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Another Linux Thread :-P

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Hi everybody -

I'm working my way through some of the existing Linux threads here - there sure are a lot of them!  :-[ But I thought I'd post this anyway, in hopes of getting some direction on my specific project.

I'm fairly Windows and even DOS savvy, but a complete newb at Linux/Unix. I've been meaning to take the plunge for a while now, and I think I'm finally ready to do it.

I'm not so much interested in using Linux as a desktop replacement for Windows. Windows is a fine desktop environment as far as I'm concerned, and already runs most of the software that I would ever want or need. But I've long wanted a home server, and the prohibitive price and hardware requirements of M$' server software has kept me from setting one up. This is the task I'd like to put Linux to.

All my (fairly) recent hardware is occupied doing desktop work, but I have a couple of older machines I could dedicate to the task. One is a full featured Dell Pentium 3 laptop and docking station. The other is a dual-processor Pentium 2 desktop machine. So I guess my first question is, which would be a better platform? I know Linux can make use of multiple processors, but would 2 PIIs be better than 1 P3, other things being equal?

I'm not so much interested in doing streaming media or anything like that - simple file sharing via an external USB drive and some LAMP serving/development (Drupal, possibly Tomcat/OpenLaszlo) are all I have planned for this box right now - plus of course it would be my "learning Linux" machine. Although at some point I might want to try out Red 5 on it as well. I'd also eventually like to use it as a gateway into my home network from outside, to give me access to remote web proxy capabilities, remote desktop via VNC and the like. So something that can be exposed directly through my router and still be very secure would be a plus.

If anybody has gone down this path themselves, I'd also love to hear any war stories you might have. Forewarned is forearmed. Or any tips for Linux tech I should be on the watch for. I know Samba is the default way for setting up network shares for Windows boxen. Are there other alternatives? Any gotchas with particular distros? It may be heretical, but we're not giving up Windows anytime soon here, so I need to make the new kid play nice with the existing crowd. :D

How CPU-intensive stuff do you plan on running on the server? And will it be running 24/7?

Both machines are going to be a bit on the slow end for running a compile-from-source distribution like gentoo, so you probably want to go for a binary distribution. If you're going to run the box 24/7 and don't need much CPU grunt, I'd do power measuring on the two machines and select the one that sucks the least power (probably going to be the laptop).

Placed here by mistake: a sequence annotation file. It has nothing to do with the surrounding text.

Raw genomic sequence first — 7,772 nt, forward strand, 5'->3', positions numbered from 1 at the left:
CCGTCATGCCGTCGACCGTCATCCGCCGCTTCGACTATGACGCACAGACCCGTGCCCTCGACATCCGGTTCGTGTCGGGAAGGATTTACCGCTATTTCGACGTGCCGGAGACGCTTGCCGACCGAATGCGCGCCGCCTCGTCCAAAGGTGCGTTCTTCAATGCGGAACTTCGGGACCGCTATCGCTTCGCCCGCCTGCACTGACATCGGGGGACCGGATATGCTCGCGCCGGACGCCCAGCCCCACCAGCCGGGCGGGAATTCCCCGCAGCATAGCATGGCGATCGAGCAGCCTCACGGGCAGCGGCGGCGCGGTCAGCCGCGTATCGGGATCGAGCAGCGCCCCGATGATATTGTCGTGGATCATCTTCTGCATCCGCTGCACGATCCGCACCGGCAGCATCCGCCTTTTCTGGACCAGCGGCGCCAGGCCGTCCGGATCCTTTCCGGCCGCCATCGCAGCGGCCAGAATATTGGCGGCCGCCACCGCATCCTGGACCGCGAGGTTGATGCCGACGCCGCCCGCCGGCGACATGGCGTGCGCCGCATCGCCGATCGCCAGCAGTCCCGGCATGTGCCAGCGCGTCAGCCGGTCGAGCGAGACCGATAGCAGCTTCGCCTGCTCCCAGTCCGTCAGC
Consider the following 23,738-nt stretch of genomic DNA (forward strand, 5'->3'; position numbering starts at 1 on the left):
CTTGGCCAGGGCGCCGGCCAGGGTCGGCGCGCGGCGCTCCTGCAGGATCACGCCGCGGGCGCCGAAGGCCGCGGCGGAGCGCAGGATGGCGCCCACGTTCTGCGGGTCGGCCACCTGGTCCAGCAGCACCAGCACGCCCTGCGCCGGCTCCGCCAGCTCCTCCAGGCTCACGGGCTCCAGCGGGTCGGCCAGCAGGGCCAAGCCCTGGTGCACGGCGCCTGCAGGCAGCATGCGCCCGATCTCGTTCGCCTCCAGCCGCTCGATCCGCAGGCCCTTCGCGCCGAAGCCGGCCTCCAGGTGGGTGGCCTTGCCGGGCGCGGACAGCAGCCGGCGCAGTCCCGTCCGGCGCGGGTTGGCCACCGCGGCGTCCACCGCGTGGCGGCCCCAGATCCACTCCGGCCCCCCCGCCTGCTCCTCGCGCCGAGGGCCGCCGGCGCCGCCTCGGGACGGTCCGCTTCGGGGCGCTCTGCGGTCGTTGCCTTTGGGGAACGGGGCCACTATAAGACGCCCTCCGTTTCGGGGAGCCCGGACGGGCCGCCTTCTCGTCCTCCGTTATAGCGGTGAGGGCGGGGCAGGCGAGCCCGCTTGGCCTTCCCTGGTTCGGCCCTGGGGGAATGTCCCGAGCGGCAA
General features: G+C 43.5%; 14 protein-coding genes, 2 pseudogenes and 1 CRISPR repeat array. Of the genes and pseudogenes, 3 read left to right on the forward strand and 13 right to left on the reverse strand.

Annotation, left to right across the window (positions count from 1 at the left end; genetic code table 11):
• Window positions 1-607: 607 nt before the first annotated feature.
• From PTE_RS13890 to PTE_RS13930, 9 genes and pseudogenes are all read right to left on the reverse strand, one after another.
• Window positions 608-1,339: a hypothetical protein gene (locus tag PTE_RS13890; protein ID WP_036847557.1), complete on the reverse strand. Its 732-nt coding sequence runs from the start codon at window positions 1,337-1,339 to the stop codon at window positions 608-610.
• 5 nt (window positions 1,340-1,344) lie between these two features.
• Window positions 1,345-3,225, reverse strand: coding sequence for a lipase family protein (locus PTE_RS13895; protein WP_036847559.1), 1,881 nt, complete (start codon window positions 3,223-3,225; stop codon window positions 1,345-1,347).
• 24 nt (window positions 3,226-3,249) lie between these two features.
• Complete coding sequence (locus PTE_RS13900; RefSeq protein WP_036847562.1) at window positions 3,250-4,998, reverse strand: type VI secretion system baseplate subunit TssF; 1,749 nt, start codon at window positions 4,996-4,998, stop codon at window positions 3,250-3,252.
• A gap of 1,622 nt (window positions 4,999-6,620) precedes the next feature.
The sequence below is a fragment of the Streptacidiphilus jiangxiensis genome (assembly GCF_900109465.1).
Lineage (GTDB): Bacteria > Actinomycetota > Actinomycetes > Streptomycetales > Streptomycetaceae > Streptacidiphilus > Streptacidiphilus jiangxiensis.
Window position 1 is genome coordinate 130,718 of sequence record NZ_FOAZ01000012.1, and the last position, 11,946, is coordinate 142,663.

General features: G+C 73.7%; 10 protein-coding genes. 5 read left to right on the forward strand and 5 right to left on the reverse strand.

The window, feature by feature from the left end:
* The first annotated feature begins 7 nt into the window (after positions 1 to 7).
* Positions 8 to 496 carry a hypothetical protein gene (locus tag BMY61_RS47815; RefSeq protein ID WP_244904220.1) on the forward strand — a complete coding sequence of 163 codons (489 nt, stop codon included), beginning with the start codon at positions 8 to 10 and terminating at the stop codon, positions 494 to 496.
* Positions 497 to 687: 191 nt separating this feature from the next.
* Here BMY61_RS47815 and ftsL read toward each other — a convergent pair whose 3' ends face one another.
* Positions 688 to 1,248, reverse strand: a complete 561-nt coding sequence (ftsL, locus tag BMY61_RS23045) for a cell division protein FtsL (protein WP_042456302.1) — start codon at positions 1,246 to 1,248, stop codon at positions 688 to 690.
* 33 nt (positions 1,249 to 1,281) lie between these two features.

Thanks, f0dder -

I hadn't thought about power consumption, but it's a good point. The stuff I'm looking to run most of the time shouldn't be too CPU intensive. Tomcat & Red 5 could be, but they'll be mostly for playing around. Apache/MySQL/Drupal and Samba will probably get most of the work.

I've run XAMPP on my other Dell P3 laptop and performance was acceptable. I'm hoping on Linux it will be noticeably better since one of Linux's chief benefits is supposed to be better performance than Windows on a given CPU/memory setup.

I'm definitely going for a binary distro. My programming experience is exclusively with interpreted languages on DOS/Windows, and the thought of having to compile something from source code - on LINUX - makes me want to dive under the bed. Way too scary.

I've run XAMPP on my other Dell P3 laptop and performance was acceptable. I'm hoping on Linux it will be noticeably better since one of Linux's chief benefits is supposed to be better performance than Windows on a given CPU/memory setup.-Jimdoria (January 19, 2009, 12:33 AM)
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That's a bit of a myth, imho - the main advantage linux has is that it can boot to console-only without running a GUI, which obviously takes up less system resources... the "friendly" distros run in GUI mode by default, though. Oh, linux distros are also a lot smaller than Vista (and even XP), of course :)

Tomcat is a bit of a resource hog, so maybe it is wiser to put the 2 PII PC to work as a server (one CPU dedicated to serving while the other CPU can do the other stuff).

Put as much ram in it as you can, in my experience a PII is not that weak. I used a 120 day version a windows 2000 SBS with Exchange server on one (single) PII CPU with 128Mb RAM and it still managed to encrypt/decrypt 400 messages a minute.


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